You've Got to Stand for Something, Right?

I have been thinking a lot about the recent church killings. I have been thinking a lot about religion and its role in our world and how some of us use it to guide our every word and deed. I have been thinking about how our Supreme Court just made marriage legal for all people and I have been thinking about how I do not have a single black friend. I have been thinking about some painful family experiences and I have been thinking about the moments of grace I have been given and I have been thinking about how someone wrote, "I don't believe in gay marriage" as if that would do away with the fact that it is. I have been thinking about what I do and don't believe. I do believe in kindness and love and yet I also believe that I lug around anger and hate inside of me like an overstuffed backpack I constantly forget to take off. I have been thinking of how, despite the mass of imperfections we humans carry inside ourselves, we still find ways to make beauty and art and love and joy a part of our lives. I have been thinking that so much of what we do and say is a choice and with those choices comes a responsibility. I have been thinking about how the very best we can hope for is forgiveness when we fail because we humans so often fail.

I am a person who thinks about her story and how I have written it and how I have gotten it wrong in my own telling. I am thinking of how much one single action can change a story. Yesterday, this was true and today it is not.

I have been thinking that if we harnessed the power of our minds in conjunction with the capacity of our hearts to love we reallyreallyreally could move the mountains of people who cannot be moved from their place of THIS.IS.THE.TRUTH to their willingness to ask others, what is your truth?

I know I cannot move or change those who do not wish for it to happen. I know I cannot be rude and unkind and angry and mislead and judgemental and biased unless I allow for it to happen.

The truth is I have feelings and they change because I allow them to change. 

The truth is I can do as much as I dare. I can be half-empty or half-full and that choice is always mine. I can let religion dictate me or free me. I can let hate motivate me or paralyze me. I can let the world be or I can jump in and participate and act and talk and dream and question and question and question until it seems we are getting somewhere, at a snail's pace, toward an answer, towards a glimmer of imperfect hope.

The truth is never one thing or another. The truth is never just yours or just mine. The truth, I think, is constantly evolving and we have to evolve with it.

There is some annoying country song, which played all too often in the late 80's as I cruised the rural roads of northwest in Iowa. In it there was a line I could never quite shake. "You've got to stand for something or you'll fall for anything."  I used to wonder about what I stood for. I'd think about the rural economy because my dad was a farmer, and I'd think about Aids and gay people because when it was discussed, there was fear in people's voices, disdain in their look, an overwhelming "I do not accept this" attitude that ricocheted around their very being. How do people simply say I DO NOT ACCEPT THIS when something so clearly is? I'd think about the rural south because I'd read Maya Angelou's I Know Why the Caged Bird Sings and wonder how a book written by a mute black girl who came of age in the late 40's and early 50's s could have such a profound effect on my world. I'd think about white my world was and how the racial slurs spoken in my family made me cringe.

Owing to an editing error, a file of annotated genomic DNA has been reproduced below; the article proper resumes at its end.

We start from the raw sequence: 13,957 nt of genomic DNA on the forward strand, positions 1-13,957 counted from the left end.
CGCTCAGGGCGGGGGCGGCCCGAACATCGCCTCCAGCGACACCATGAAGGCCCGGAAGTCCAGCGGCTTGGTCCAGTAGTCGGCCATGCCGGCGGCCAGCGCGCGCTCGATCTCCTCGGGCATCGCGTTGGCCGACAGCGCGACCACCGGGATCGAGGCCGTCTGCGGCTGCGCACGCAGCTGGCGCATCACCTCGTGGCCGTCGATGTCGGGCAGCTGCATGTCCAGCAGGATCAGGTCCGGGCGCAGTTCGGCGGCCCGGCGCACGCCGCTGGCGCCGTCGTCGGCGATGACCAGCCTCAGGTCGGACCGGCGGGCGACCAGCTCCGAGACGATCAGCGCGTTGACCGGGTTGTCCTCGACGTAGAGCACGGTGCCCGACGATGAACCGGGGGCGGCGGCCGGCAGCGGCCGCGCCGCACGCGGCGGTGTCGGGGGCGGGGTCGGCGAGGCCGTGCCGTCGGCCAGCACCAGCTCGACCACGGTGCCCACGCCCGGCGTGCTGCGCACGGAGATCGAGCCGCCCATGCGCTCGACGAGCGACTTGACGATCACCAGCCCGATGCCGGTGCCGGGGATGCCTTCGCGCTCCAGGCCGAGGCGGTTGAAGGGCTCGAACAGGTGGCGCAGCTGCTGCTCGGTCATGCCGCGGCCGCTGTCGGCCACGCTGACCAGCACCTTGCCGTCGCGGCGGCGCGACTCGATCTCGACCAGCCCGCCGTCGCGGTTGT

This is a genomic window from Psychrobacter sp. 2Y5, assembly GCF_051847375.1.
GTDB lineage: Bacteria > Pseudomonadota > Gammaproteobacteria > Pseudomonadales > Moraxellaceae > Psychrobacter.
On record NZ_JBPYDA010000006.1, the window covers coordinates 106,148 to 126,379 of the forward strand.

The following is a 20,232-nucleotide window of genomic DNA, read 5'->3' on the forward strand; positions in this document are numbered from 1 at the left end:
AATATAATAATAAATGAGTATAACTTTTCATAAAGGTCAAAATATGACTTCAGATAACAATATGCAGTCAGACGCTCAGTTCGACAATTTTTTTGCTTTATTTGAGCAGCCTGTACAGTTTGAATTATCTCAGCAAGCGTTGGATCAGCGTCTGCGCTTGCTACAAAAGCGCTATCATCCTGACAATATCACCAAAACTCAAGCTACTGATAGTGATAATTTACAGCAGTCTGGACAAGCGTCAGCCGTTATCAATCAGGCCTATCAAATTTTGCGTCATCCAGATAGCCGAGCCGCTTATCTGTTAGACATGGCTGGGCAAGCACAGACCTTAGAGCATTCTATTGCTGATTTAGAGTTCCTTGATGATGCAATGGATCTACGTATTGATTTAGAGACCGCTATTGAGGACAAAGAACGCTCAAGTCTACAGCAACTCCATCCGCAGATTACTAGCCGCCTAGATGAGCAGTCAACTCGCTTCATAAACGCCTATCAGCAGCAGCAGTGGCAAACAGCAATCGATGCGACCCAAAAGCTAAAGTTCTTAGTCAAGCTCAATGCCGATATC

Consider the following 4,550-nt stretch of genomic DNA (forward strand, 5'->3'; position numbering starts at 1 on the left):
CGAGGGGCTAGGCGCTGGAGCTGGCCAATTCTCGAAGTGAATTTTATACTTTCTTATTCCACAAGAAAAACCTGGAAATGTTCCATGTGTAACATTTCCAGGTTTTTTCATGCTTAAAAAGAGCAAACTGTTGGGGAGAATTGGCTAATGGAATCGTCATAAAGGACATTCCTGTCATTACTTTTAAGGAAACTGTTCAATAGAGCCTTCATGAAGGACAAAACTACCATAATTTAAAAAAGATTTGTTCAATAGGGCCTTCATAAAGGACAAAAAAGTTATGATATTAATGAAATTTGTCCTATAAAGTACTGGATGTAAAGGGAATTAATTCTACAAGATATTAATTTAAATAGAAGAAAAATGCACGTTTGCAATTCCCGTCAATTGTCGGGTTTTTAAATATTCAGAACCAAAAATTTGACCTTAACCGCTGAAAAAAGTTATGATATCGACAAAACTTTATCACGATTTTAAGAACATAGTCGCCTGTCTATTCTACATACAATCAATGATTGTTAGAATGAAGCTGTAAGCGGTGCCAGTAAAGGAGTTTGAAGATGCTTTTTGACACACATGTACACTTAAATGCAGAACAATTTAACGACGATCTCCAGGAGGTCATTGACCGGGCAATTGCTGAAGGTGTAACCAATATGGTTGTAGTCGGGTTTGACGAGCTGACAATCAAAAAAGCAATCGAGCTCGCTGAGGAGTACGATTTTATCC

There is so much out there that clearly is whether I stand for it or accept it or say I am for or against it. To say I don't believe in gay marriage. To say I do not condone gun violence. To say I am for this or not that when it is happening anyway and will continue to happen no matter the law or my personal beliefs....I do not understand how to work within this framework of “I stand for this and I don't stand for that” because the evidence suggests that it will happen anyway.

What I do understand is that I grew up in a white rural community inside a family with an alcoholic brother. What I do understand is that my parents did the best they could with what they had. What I do understand is that love can be messy and weird and complicated and also pure and honest and true. What I do understand is that I must dig deeper into not what I stand for, but what I believe will make the world more kind and loving and open and safe for as many of us as possible. I have to look for what we all agree on and it would seem that this a simple and universal truth:  there is pain and suffering in this world. There are people who live on the fringes and are barely hanging on for any number of reasons. And there are those of us who long to use our voices and our experiences so we can simply say, "We have to stop hurting each other. I don't care at all what you stand for or against. What I care about is that we stop hurting each other."